Since every child as he grows encounters new experiences, some of which correct false impressions created by the old, we know without doubt that at least some true ideas about reality are true. We call this process of correcting false ideas with true ideas learning. When learning is done in a rigorous and disciplined fashion, it is called philosophy.

Any idea which logically implies that learning is impossible cannot be true. Such ideas testify against themselves.

Wright’s First Rule of Doubt is this: Any philosophy that eliminates philosophy is bunk.

So, if your professor says science proves there is no such thing as free will, ask him whether he freely willed to say that, or whether he is merely an inanimate Dictaphone making meaningless air vibrations, which we should not misinterpret to be words?

The mere act of presenting evidence in hopes of convincing a thinking mind to assent to a proposition testifies that the presenter is himself convinced other thinking minds exist.

If assent were an automatic hence unwilled process, no one would try to talk us into anything. They would merely open our skulls like automobile hoods and reprogram us. No one talks a broken clock into keeping time dutifully: the clockmaker tinkers with the gears and winds the mainspring and so on: he does not present a legal case concerning the legality of Daylight Savings Time.

So do not heed the gaslighters, my dear godson. When they ask you why you think existence exists, or creation is created, or why the design in nature betrays the hand of the designer, or whether there can be objective moral law without a lawgiver, or whether life that arose from blind nature without meaning can have meaning, remember that in all such questions the burden or proof is on the man making the paradoxical assumption.

Man has always known the God exists. The impulse to worship, sacrifice and serve has been in us since before the tale of Cain and Abel was written down. Even prehistorical evidence, cave paintings and buried mounds, shows that the creature called men, since ever he was first recognizably man, had due concern for the supernatural, showed devotion to the dead, and made shamanic propitiation to the spirits.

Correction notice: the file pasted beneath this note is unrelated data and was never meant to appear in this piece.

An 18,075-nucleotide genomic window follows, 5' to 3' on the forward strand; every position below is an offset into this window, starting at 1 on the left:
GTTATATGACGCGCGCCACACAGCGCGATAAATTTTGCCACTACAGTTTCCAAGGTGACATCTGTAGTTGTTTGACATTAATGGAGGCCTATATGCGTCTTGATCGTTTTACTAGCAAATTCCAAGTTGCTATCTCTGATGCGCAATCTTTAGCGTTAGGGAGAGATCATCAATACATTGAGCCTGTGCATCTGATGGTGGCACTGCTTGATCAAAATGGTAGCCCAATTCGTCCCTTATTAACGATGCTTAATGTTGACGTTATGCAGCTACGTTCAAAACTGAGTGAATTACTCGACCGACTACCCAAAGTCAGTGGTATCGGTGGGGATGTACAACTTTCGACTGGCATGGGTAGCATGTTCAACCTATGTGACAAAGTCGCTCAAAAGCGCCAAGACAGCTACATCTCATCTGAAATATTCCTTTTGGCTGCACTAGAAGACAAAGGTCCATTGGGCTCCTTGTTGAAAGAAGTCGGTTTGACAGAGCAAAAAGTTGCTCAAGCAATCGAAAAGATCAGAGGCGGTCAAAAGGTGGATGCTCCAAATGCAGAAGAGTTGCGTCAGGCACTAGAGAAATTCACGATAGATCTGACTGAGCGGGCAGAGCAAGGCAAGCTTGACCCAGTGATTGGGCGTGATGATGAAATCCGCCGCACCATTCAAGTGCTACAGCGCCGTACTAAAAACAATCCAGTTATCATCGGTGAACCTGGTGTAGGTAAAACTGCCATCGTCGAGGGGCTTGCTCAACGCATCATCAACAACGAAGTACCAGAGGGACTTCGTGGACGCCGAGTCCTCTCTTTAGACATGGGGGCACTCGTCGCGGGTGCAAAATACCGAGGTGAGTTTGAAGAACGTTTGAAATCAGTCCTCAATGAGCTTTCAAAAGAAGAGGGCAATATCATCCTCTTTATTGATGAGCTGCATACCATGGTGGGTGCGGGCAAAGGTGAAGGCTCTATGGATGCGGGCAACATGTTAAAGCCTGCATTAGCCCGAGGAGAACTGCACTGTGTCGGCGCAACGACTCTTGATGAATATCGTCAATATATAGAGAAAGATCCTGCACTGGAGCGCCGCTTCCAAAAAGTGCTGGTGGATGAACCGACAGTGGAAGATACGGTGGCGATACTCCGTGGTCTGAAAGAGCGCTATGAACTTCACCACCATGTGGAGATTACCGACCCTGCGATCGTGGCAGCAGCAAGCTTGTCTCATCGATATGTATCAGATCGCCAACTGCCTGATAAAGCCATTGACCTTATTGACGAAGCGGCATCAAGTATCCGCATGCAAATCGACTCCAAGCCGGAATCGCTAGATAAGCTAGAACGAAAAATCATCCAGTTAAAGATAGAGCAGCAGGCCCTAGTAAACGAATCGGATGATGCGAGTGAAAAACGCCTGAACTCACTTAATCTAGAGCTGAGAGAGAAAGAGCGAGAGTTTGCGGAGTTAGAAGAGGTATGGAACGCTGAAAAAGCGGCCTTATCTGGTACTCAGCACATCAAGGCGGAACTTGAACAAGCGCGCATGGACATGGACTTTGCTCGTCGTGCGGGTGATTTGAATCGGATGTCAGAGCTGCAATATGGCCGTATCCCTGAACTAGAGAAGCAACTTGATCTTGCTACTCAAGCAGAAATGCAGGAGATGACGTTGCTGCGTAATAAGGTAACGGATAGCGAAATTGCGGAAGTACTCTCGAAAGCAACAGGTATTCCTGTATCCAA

These traces would not exist were ancient man atheist. Pagans, no matter how many gods might crowd his pantheon, or how many lesser spirits might be seen in wood and water as nymph or dryad, always spoke of a king of gods, a heavenly father, or an eldest source of creation, even if they illogically held creation to arise from chaos.

Hence, atheism is the innovation.

It is not sound argument to say that if a solitary being, born in undiscovered  isolation cut off from any parents or teachers, born with a perfectly blank mind he could only fill with conclusions born of the experience of his senses, and expressed only in whatever language, if any, he devises by himself for himself, that such a blank-slate being would not believe in God on the grounds that there is no evidence of God.

The argument is both circular and ahistorical.

It is circular because it assumes that the man who springs fully grown out of the dust of the earth, seeing the fruit trees and rainfall, the wonder of the night sky, or hearing the first trill of birds at dawn, would not immediately see that what was around him was a work of art, to which his mind and body were suited. The apple is eatable, and it cannot be coincidence that eating grants nutrition, nor did the first bird design the first wing by itself for itself. Creation is evidence of a creator.

The hypothetical blank-slate man springing into existence argument assumes there is no evidence when the argument itself presupposes evidence: the man’s own existence is evidence, as is the earth from whose dust he springs.